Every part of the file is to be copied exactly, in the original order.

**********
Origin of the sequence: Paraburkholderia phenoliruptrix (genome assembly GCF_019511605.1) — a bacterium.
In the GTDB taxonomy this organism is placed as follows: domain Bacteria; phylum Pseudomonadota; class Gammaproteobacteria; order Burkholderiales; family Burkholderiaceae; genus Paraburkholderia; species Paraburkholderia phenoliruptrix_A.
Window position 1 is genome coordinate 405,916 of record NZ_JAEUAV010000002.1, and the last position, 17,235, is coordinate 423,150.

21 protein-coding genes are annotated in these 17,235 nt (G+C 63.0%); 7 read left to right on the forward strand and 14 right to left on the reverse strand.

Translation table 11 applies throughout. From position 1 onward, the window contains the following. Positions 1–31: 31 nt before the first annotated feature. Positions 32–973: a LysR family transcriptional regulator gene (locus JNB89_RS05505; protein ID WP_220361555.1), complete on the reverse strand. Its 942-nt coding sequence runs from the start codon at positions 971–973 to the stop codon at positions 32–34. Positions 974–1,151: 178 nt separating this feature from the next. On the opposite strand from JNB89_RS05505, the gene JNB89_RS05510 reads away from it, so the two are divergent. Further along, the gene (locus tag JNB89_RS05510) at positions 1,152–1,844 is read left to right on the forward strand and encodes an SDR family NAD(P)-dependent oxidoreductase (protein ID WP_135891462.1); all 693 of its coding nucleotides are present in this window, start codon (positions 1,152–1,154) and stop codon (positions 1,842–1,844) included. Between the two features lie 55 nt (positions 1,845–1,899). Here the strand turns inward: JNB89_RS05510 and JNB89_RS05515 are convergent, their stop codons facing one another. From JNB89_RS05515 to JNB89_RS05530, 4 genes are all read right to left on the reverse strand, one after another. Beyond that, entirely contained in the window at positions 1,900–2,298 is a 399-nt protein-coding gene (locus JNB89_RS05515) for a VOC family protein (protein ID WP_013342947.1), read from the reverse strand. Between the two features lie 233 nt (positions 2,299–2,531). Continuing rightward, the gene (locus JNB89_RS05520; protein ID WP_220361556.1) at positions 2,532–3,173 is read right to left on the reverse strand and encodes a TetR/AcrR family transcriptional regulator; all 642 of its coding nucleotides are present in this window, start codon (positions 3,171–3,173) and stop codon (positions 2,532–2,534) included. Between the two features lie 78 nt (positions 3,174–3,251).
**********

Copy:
Origin of the sequence: Paraburkholderia phenoliruptrix (genome assembly GCF_019511605.1) — a bacterium.
In the GTDB taxonomy this organism is placed as follows: domain Bacteria; phylum Pseudomonadota; class Gammaproteobacteria; order Burkholderiales; family Burkholderiaceae; genus Paraburkholderia; species Paraburkholderia phenoliruptrix_A.
Window position 1 is genome coordinate 405,916 of record NZ_JAEUAV010000002.1, and the last position, 17,235, is coordinate 423,150.

21 protein-coding genes are annotated in these 17,235 nt (G+C 63.0%); 7 read left to right on the forward strand and 14 right to left on the reverse strand.

Translation table 11 applies throughout. From position 1 onward, the window contains the following. Positions 1–31: 31 nt before the first annotated feature. Positions 32–973: a LysR family transcriptional regulator gene (locus JNB89_RS05505; protein ID WP_220361555.1), complete on the reverse strand. Its 942-nt coding sequence runs from the start codon at positions 971–973 to the stop codon at positions 32–34. Positions 974–1,151: 178 nt separating this feature from the next. On the opposite strand from JNB89_RS05505, the gene JNB89_RS05510 reads away from it, so the two are divergent. Further along, the gene (locus tag JNB89_RS05510) at positions 1,152–1,844 is read left to right on the forward strand and encodes an SDR family NAD(P)-dependent oxidoreductase (protein ID WP_135891462.1); all 693 of its coding nucleotides are present in this window, start codon (positions 1,152–1,154) and stop codon (positions 1,842–1,844) included. Between the two features lie 55 nt (positions 1,845–1,899). Here the strand turns inward: JNB89_RS05510 and JNB89_RS05515 are convergent, their stop codons facing one another. From JNB89_RS05515 to JNB89_RS05530, 4 genes are all read right to left on the reverse strand, one after another. Beyond that, entirely contained in the window at positions 1,900–2,298 is a 399-nt protein-coding gene (locus JNB89_RS05515) for a VOC family protein (protein ID WP_013342947.1), read from the reverse strand. Between the two features lie 233 nt (positions 2,299–2,531). Continuing rightward, the gene (locus JNB89_RS05520; protein ID WP_220361556.1) at positions 2,532–3,173 is read right to left on the reverse strand and encodes a TetR/AcrR family transcriptional regulator; all 642 of its coding nucleotides are present in this window, start codon (positions 3,171–3,173) and stop codon (positions 2,532–2,534) included. Between the two features lie 78 nt (positions 3,174–3,251).